Volume 25, Issue 2, Autumn 2020
From “catharsis in the text” to “catharsis of the text.”
“A Marginal Commentary on Aristotle’s Poetics” by Roman Ingarden in the (critical) light of mimetic theory
Roman Ingarden (1893–1970) was a prominent Polish philosopher, phenomenologist, and student of Edmund Husserl. A characteristic feature of his works was the almost complete absence of analyzes from the history of philosophy. That is why it is so surprising that right after the end of World War II, the first text analyzed when Ingarden started working at the Jagiellonian University was Aristotle’s “Poetics.” Ingarden published the results of his research in Polish in 1948 in “Kwartalnik Filozoficzny” and in the early 1960s his essay was translated and published in the renowned American magazine “The Journal of Aesthetics and Art Criticism” as “A Marginal Commentary on Aristotle’s Poetics.”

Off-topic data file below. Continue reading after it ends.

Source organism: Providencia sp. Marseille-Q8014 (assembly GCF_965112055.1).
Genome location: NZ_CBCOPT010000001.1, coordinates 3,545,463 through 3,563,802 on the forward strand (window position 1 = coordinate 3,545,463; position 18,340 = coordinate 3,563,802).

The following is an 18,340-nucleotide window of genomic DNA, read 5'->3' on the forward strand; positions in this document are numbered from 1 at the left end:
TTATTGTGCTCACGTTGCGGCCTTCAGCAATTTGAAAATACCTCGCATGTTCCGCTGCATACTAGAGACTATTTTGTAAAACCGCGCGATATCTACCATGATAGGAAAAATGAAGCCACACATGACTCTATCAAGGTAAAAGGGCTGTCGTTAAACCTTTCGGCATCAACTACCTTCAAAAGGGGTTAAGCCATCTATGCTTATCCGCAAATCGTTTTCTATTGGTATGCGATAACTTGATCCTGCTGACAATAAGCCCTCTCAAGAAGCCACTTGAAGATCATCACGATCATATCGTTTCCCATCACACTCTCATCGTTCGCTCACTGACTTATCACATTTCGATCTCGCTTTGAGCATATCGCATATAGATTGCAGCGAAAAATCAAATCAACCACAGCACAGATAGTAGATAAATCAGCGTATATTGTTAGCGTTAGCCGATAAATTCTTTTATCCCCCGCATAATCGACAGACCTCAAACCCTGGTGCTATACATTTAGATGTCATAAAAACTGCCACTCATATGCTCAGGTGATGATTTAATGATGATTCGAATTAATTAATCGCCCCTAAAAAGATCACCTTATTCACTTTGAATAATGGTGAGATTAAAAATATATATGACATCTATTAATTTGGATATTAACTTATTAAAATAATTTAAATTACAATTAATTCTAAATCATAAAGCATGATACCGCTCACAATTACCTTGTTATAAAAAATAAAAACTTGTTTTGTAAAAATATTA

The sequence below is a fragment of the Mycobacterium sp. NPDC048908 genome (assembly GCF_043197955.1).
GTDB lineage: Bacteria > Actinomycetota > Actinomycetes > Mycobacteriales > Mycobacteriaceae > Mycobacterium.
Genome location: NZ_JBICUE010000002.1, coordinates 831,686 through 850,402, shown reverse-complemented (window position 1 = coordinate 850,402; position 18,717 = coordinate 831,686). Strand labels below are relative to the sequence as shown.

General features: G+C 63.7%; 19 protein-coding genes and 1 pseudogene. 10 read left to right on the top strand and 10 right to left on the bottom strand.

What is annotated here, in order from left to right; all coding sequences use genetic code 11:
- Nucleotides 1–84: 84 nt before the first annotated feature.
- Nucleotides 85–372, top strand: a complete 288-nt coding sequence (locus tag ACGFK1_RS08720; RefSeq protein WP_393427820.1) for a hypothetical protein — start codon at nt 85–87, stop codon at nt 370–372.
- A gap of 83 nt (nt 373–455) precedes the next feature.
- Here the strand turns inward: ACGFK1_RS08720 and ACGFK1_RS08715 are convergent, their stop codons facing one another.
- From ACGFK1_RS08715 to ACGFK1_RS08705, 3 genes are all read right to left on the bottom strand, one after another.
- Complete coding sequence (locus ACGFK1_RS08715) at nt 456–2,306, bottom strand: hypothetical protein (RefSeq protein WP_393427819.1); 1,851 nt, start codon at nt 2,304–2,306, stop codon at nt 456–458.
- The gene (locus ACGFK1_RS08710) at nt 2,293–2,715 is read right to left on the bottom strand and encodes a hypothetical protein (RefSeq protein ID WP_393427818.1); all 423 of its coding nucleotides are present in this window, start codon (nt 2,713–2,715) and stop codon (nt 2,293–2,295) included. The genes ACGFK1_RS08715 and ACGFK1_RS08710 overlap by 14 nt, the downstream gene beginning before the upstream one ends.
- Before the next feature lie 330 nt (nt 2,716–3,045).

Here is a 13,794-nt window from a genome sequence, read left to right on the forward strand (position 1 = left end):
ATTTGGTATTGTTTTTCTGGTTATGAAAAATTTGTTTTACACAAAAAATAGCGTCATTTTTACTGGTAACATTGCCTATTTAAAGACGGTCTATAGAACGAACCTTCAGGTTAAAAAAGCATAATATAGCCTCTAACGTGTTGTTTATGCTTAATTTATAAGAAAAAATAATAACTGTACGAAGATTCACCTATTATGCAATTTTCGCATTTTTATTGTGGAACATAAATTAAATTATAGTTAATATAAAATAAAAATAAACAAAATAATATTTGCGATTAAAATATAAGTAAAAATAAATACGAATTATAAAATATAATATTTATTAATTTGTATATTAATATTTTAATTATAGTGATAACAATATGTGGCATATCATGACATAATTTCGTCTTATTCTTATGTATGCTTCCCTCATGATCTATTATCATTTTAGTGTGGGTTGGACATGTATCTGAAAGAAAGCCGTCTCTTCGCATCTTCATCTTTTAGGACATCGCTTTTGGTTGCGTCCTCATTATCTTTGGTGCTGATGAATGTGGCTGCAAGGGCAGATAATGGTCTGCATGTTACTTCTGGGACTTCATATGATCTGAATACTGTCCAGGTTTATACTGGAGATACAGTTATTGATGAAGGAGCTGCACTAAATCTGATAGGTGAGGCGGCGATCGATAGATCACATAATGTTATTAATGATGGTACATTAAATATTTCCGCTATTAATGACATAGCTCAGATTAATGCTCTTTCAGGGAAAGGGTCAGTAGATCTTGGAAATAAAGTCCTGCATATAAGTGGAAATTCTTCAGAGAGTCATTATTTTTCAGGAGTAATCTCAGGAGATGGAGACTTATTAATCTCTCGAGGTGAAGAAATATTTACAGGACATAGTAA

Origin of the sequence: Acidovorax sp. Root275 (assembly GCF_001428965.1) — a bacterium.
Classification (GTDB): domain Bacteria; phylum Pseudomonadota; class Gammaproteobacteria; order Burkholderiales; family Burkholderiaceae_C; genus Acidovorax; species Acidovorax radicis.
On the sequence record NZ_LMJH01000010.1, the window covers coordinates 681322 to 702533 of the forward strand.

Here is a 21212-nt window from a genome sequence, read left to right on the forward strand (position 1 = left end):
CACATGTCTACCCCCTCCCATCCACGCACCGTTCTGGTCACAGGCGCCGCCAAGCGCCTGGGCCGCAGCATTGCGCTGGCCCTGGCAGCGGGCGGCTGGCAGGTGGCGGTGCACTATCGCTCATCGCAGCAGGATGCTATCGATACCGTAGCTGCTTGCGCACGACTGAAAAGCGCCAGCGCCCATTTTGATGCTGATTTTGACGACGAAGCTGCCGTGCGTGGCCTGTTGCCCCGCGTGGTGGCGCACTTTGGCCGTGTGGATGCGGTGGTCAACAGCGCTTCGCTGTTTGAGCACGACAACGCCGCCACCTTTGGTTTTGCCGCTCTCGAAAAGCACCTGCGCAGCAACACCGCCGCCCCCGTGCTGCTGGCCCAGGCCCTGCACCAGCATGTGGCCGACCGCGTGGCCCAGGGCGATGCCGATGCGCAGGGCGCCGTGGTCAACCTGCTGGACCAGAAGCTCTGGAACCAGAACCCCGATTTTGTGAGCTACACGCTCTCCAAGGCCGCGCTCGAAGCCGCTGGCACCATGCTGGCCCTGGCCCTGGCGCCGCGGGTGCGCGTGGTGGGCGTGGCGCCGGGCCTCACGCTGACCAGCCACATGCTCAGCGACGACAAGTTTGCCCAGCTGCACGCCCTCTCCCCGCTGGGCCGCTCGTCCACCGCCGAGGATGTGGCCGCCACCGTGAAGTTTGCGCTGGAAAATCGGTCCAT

As far as I know today, this text does not arouse much interest among the many commentators and followers of Ingarden’s philosophy. Perhaps this state of affairs is justified: Ingarden’s own ideas are only repeated here, and their usefulness in the meaning of “Poetics” remains far from obvious. However, I think that this relative obscurity is worth considering now, because it shows how modern reason tries to control ancient concepts. The main purpose of this article is therefore to reconstruct the strategy by which philosophy tames the text of “Poetics,” especially its concepts such as catharsis and mimesis. The discovery and presentation of these treatments would not have been possible were it not for the mimetic theory of René Girad, which provides anthropological foundations for a critique of philosophical discourse.